Power assails 'paralyzed' UN in making case for strike

President Obama's ambassador to the United Nations on Friday laid out the administration’s case for a “swift, limited and proportionate strike” in Syria, stressing that the United States was forced to act on its own because the U.N. was powerless in the face of opposition from Russia and China. 

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“The Security Council the world needs to deal with this urgent crisis is not the Security Council that we have,” Samantha PowerSamantha PowerTrump hires put premium on TV prowess US abstains from UN resolution on Cuba embargo for first time Former Portuguese leader, refugee chief primed to be new UN head MORE said at the Center for American Progress.

The ambassador said Russia had prevented the U.N. from even releasing general condemnations of violence in regard to Syria.

“We believe 1,400 people were gassed outside Damascus,” Power continued. “The Security Council could not even agree to put out a press statement expressing its disapproval.”

Power said the U.S. had worked for more than a year to engage Syrian President Bashar Assad in the early stages of the uprising, and that the administration redoubled its efforts through the U.N. as the crisis grew.

The ambassador said that, despite these efforts, Assad “weighed the benefits” of using chemical weapons, and knowing he would have Russia at his back, gambled that there would be no repercussions.

“At this stage, the diplomatic process has been stalled because one side has been gassed and the other side thinks it’s gotten away with it,” Power said.

Power’s U.N. critique mirrors statements Obama made just hours earlier at a press conference at the G-20 summit in St. Petersburg, Russia. 

Obama said he would “greatly prefer working through multilateral channels and through the United Nations to get this done,” but described an international community that is “paralyzed and frozen and doesn’t act.”

“It is my view … that given Security Council paralysis on this issue, if we are serious about upholding a ban on chemical weapons use, then an international response is required, and that will not come through Security Council action,” Obama said.

The president said he respects “those who are concerned about setting precedence of action outside of a U.N. Security Council resolution,” but argued the U.S. was justified in acting unilaterally to uphold an international ban on chemical weapons use.

“When there's a breach this brazen of a norm this important, and the international community is paralyzed and frozen and doesn't act, then that norm begins to unravel,” Obama said. “And if that norm unravels, then other norms and prohibitions start unraveling, and that makes for a more dangerous world, and that then requires even more difficult choices and more difficult responses in the future.”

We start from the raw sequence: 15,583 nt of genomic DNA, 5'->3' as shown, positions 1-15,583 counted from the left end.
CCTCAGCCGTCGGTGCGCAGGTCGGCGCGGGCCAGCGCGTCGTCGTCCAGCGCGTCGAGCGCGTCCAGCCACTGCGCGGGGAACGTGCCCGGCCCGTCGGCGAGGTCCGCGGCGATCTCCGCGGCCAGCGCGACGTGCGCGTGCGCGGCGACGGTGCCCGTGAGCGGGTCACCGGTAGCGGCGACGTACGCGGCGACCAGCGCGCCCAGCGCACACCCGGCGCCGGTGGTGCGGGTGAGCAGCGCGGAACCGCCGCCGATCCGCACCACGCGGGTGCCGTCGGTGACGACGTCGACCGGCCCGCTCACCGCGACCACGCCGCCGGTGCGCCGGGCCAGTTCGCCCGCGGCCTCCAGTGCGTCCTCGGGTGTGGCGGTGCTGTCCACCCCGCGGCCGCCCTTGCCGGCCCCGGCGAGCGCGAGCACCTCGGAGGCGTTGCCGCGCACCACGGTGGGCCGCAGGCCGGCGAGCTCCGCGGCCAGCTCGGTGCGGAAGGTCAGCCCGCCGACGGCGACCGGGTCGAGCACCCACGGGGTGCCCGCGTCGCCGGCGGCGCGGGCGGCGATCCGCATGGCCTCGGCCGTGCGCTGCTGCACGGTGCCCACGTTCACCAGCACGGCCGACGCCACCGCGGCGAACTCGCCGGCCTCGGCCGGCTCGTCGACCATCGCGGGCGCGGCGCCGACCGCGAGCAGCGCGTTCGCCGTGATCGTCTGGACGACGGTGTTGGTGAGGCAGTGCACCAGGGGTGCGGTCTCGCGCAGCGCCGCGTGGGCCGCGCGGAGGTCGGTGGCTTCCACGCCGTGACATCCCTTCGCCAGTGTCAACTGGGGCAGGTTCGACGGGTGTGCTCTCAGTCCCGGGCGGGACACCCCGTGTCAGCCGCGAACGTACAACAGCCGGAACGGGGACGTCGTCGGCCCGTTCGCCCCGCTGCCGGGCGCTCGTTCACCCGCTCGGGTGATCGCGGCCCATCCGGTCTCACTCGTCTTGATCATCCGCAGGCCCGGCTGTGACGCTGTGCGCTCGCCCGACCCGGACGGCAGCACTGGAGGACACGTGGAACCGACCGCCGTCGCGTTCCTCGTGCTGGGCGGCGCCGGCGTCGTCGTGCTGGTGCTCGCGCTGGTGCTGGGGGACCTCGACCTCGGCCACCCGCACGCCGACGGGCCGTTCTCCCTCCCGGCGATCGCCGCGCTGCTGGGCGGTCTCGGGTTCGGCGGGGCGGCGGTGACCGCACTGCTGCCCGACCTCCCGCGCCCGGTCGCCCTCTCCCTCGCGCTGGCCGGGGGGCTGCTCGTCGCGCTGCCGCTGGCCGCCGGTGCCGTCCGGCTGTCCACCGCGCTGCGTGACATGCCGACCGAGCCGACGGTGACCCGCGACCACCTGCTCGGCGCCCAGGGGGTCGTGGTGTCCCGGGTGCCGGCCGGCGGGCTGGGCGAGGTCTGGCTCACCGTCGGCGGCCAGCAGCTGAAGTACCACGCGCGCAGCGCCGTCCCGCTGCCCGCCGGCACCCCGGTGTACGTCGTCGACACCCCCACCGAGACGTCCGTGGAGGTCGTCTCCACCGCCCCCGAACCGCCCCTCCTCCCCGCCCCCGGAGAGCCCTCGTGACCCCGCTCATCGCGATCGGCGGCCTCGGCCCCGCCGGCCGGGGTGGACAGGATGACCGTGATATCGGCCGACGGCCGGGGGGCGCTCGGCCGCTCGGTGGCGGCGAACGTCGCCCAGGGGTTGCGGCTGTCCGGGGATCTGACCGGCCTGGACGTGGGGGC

“I also know is that there are times where we have to make hard choices if we're going to stand up for the things that we care about,” he added. “And I believe that this is one of those times.”

On Friday, Foreign Policy reported that Saudi Arabia was considering seeking General Assembly approval on a U.N. resolution condemning the use of chemical weapons.

The General Assembly can’t authorize military action, and any resolution potentially considered by the Security Council would face almost certain veto from Russia or China. Obama on Friday belittled symbolic votes of condemnation by the international community.

“If we’re not acting, what does that say?" Obama asked. “You know, if we’re just issuing another statement of condemnation or passing resolutions saying wasn’t that terrible?’” 

“Frankly, if we weren't talking about the need for an international response right now, this wouldn't be what everybody would be asking about," he added. 

"You know, there would be some resolutions that were being proffered in the United Nations and the usual hocus pocus, but the world and the country would have moved on. So trying to impart a sense of urgency about this, why we can't have an environment in which over time, people start thinking this we can get away with chemical weapons use -- it's a hard sell, but it's something I believe in."

Still, getting foreign governments on the record in regard to the atrocities in Syria could provide Obama some political cover for a strike.

White House spokesman Ben Rhodes told reporters earlier this week that the president has spoken with leaders from a “solid number” of countries who he says will be on board with a U.S.-led strike, but did not say who the countries were or how many they numbered.

On Friday, the White House released a joint statement with Australia, Canada, France, Italy, Japan, the Republic of Korea, Saudi Arabia, Spain, Turkey and the United Kingdom condemning “in the strongest terms the horrific chemical weapons attack in the suburbs of Damascus on August 21st that claimed the lives of so many men, women, and children.”

U.N. chief Ban Ki-moon on Friday called a potential U.S. military strike against Syria without U.N. support “ill-considered,” and warned of the “tragic” consequences it would have. Ban argues that the Assad regime should be held responsible, but only through U.N. action of it independently verifies allegations of chemical weapons attacks.

Obama will take the case for a military strike on Syria to the nation in an Oval Office address on Tuesday.